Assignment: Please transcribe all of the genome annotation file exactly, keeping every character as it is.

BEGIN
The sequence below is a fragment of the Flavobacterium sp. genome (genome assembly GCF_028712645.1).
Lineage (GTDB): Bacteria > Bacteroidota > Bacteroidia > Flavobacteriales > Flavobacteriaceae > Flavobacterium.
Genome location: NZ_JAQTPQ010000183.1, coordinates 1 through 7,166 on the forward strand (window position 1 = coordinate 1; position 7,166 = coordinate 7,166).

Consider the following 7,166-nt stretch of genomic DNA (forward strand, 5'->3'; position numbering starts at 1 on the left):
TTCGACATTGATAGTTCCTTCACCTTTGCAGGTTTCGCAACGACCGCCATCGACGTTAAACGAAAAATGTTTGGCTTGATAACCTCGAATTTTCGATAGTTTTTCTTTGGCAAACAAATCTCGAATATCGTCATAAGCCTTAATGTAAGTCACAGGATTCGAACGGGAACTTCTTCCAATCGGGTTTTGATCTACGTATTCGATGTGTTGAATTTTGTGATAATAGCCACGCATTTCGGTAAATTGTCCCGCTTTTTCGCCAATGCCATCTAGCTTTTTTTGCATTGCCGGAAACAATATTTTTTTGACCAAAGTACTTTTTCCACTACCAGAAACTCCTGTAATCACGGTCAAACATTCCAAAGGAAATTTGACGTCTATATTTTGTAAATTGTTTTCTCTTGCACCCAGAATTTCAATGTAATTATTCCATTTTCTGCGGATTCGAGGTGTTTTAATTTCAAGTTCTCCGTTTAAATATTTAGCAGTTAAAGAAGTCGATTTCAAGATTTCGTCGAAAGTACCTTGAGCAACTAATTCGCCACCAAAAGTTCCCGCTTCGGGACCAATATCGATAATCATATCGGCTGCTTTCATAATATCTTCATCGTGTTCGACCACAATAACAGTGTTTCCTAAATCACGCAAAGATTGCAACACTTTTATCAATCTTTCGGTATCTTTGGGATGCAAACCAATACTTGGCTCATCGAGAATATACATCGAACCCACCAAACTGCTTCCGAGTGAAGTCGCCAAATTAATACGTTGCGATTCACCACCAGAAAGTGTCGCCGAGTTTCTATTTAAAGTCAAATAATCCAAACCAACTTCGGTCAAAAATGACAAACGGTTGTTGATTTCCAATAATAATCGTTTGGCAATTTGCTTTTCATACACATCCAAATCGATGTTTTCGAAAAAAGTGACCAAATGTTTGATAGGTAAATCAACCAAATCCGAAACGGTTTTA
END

The sequence below is a fragment of the Flavobacterium sp. genome (genome assembly GCF_028712645.1).
Lineage (GTDB): Bacteria > Bacteroidota > Bacteroidia > Flavobacteriales > Flavobacteriaceae > Flavobacterium.
Genome location: NZ_JAQTPQ010000183.1, coordinates 1 through 7,166 on the forward strand (window position 1 = coordinate 1; position 7,166 = coordinate 7,166).

Consider the following 7,166-nt stretch of genomic DNA (forward strand, 5'->3'; position numbering starts at 1 on the left):
TTCGACATTGATAGTTCCTTCACCTTTGCAGGTTTCGCAACGACCGCCATCGACGTTAAACGAAAAATGTTTGGCTTGATAACCTCGAATTTTCGATAGTTTTTCTTTGGCAAACAAATCTCGAATATCGTCATAAGCCTTAATGTAAGTCACAGGATTCGAACGGGAACTTCTTCCAATCGGGTTTTGATCTACGTATTCGATGTGTTGAATTTTGTGATAATAGCCACGCATTTCGGTAAATTGTCCCGCTTTTTCGCCAATGCCATCTAGCTTTTTTTGCATTGCCGGAAACAATATTTTTTTGACCAAAGTACTTTTTCCACTACCAGAAACTCCTGTAATCACGGTCAAACATTCCAAAGGAAATTTGACGTCTATATTTTGTAAATTGTTTTCTCTTGCACCCAGAATTTCAATGTAATTATTCCATTTTCTGCGGATTCGAGGTGTTTTAATTTCAAGTTCTCCGTTTAAATATTTAGCAGTTAAAGAAGTCGATTTCAAGATTTCGTCGAAAGTACCTTGAGCAACTAATTCGCCACCAAAAGTTCCCGCTTCGGGACCAATATCGATAATCATATCGGCTGCTTTCATAATATCTTCATCGTGTTCGACCACAATAACAGTGTTTCCTAAATCACGCAAAGATTGCAACACTTTTATCAATCTTTCGGTATCTTTGGGATGCAAACCAATACTTGGCTCATCGAGAATATACATCGAACCCACCAAACTGCTTCCGAGTGAAGTCGCCAAATTAATACGTTGCGATTCACCACCAGAAAGTGTCGCCGAGTTTCTATTTAAAGTCAAATAATCCAAACCAACTTCGGTCAAAAATGACAAACGGTTGTTGATTTCCAATAATAATCGTTTGGCAATTTGCTTTTCATACACATCCAAATCGATGTTTTCGAAAAAAGTGACCAAATGTTTGATAGGTAAATCAACCAAATCCGAAACGGTTTTA